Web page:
Backlogs at the port have forced ships to wait to be unloaded, but the inland ports have made a difference, said Joel Wooten Jr., chair of the authority board.
At times in October, up to 31 ships were queued up in a line out into the harbor waiting, he said. “Today, that is six vessels. The Department of Transportation did a wonderful job.”
Much of the cargo is moved out of the terminal by rail, but sooner or later, most containers end up on a truck, and so the lack of enough truckers has been a significant part of the ongoing supply chain woes.
Thousands of truckers retire or quit each year, Buttigieg told the Atlanta Journal-Constitution during a phone interview. “We have been working the issue all year and our focus is two-fold. We need to recruit more people and we need to retain more people.”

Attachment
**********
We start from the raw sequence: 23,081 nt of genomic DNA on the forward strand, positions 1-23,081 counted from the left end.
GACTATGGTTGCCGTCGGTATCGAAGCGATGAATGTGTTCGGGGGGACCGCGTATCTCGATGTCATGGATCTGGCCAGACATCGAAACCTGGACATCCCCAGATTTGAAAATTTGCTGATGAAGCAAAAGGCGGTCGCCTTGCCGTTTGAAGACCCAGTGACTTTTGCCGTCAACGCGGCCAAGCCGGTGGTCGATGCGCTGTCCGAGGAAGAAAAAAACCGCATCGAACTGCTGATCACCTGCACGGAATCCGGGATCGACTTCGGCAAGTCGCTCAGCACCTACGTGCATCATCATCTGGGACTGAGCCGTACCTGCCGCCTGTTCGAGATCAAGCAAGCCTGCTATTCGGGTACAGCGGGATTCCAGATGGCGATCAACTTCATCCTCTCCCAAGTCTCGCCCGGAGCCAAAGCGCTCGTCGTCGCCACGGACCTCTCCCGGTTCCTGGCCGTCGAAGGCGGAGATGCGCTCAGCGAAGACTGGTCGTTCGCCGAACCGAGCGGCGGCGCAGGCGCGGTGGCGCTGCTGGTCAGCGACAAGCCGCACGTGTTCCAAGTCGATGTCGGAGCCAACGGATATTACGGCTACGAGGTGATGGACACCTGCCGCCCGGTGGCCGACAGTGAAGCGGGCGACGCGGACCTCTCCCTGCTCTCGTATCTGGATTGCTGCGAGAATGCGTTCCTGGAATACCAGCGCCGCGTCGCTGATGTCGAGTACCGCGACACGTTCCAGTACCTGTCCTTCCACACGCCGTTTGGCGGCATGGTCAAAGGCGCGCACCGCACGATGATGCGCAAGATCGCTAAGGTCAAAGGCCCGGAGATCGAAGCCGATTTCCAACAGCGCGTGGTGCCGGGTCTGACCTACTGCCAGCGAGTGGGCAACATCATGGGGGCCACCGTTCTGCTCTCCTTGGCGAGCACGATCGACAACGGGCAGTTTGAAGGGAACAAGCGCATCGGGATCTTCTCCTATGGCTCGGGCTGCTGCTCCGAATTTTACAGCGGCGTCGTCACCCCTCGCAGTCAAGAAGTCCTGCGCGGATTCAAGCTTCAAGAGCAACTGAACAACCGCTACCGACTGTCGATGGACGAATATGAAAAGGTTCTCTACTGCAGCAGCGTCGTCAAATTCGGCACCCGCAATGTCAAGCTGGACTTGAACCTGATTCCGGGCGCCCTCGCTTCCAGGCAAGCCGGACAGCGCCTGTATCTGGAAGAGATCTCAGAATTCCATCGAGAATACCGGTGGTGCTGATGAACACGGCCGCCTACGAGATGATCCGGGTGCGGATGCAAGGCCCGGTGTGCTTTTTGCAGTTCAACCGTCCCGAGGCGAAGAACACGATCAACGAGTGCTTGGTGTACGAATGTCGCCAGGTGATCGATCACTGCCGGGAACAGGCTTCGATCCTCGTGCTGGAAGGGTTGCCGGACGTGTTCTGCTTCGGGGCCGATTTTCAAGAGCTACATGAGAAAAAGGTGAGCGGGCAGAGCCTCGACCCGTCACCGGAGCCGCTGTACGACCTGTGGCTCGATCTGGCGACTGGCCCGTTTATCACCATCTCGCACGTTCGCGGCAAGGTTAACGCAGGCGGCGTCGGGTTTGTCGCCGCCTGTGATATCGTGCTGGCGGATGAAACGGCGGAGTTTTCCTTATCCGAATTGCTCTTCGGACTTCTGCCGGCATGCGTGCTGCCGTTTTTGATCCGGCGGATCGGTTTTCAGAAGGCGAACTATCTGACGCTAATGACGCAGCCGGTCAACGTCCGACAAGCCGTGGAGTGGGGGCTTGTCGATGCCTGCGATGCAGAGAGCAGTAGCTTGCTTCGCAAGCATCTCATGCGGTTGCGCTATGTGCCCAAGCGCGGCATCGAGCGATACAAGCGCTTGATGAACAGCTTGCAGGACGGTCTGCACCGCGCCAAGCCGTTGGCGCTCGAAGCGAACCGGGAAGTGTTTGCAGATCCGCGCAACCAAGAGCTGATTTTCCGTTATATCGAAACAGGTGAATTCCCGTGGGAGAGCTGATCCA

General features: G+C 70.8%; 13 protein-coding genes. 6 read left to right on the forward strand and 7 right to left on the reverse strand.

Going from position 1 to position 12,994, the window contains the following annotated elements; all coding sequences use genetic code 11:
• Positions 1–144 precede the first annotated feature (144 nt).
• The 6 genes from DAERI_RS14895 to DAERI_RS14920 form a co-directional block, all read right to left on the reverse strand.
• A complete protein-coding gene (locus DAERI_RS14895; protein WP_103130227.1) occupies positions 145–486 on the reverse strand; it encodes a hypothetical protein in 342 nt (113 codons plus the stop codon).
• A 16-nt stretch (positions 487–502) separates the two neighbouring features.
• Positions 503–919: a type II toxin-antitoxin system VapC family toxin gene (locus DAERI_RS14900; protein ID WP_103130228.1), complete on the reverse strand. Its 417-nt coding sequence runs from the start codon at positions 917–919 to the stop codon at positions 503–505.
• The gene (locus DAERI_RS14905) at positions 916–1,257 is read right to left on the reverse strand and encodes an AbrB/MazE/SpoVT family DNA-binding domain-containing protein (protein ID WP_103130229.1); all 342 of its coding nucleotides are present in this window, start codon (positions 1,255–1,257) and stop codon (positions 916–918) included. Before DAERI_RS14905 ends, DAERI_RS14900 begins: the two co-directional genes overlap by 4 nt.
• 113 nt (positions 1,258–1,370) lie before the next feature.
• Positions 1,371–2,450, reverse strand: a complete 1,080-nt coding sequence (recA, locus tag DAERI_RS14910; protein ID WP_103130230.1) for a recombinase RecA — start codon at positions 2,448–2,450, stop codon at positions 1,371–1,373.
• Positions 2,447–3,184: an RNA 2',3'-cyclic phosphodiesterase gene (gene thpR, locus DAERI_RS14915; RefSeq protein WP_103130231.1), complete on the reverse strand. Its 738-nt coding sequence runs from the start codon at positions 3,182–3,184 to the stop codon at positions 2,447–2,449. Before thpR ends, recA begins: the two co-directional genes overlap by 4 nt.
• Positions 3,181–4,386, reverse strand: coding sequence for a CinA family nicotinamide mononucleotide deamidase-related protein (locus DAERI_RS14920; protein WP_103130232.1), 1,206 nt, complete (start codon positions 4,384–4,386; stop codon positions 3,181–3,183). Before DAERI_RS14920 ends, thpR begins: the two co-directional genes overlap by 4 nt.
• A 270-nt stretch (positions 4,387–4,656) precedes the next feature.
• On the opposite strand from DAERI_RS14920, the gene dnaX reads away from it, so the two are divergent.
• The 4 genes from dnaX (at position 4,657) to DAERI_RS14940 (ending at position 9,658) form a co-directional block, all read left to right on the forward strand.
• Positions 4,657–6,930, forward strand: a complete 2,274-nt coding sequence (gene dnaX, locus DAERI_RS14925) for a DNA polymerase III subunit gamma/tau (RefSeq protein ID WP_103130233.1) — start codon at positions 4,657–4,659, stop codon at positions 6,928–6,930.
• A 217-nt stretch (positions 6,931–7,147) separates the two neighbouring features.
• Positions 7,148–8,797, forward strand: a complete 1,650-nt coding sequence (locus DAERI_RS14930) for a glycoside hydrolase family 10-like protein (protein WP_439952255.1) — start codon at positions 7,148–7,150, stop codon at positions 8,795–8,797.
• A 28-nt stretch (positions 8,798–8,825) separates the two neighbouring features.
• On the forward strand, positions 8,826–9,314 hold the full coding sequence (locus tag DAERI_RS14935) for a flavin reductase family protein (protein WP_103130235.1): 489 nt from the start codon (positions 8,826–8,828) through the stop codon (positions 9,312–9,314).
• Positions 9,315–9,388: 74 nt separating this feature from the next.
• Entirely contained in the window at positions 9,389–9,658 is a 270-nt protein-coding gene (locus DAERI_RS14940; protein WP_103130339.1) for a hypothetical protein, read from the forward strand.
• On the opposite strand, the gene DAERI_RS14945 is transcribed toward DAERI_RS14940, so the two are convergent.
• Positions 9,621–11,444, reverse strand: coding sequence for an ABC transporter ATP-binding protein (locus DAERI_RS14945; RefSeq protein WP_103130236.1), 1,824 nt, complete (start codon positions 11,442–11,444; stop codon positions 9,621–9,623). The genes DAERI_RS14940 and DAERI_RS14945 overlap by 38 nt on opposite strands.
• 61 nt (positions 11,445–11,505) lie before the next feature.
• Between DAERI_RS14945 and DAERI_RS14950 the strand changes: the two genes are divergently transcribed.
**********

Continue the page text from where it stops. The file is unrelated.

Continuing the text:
The department is looking for ways to entice more veterans into trucking, but also to add more women, he said. “We should not be leaving so many excellent drivers on the table. We want to make it easier for people who want a career in trucking to have that opportunity.”
Women drivers make up about 7% of truck drivers.
While some drivers make six figures, others struggle to get by.
So keeping truckers on the road means improving the way they are paid and treated, Buttigieg said. Drivers are experiencing long waits for loading or unloading.
“Drivers are not always being compensated for their time,” he said.
That could mean writing new regulations for the industry, but not necessarily, he said. “Some might require using tools we already have.”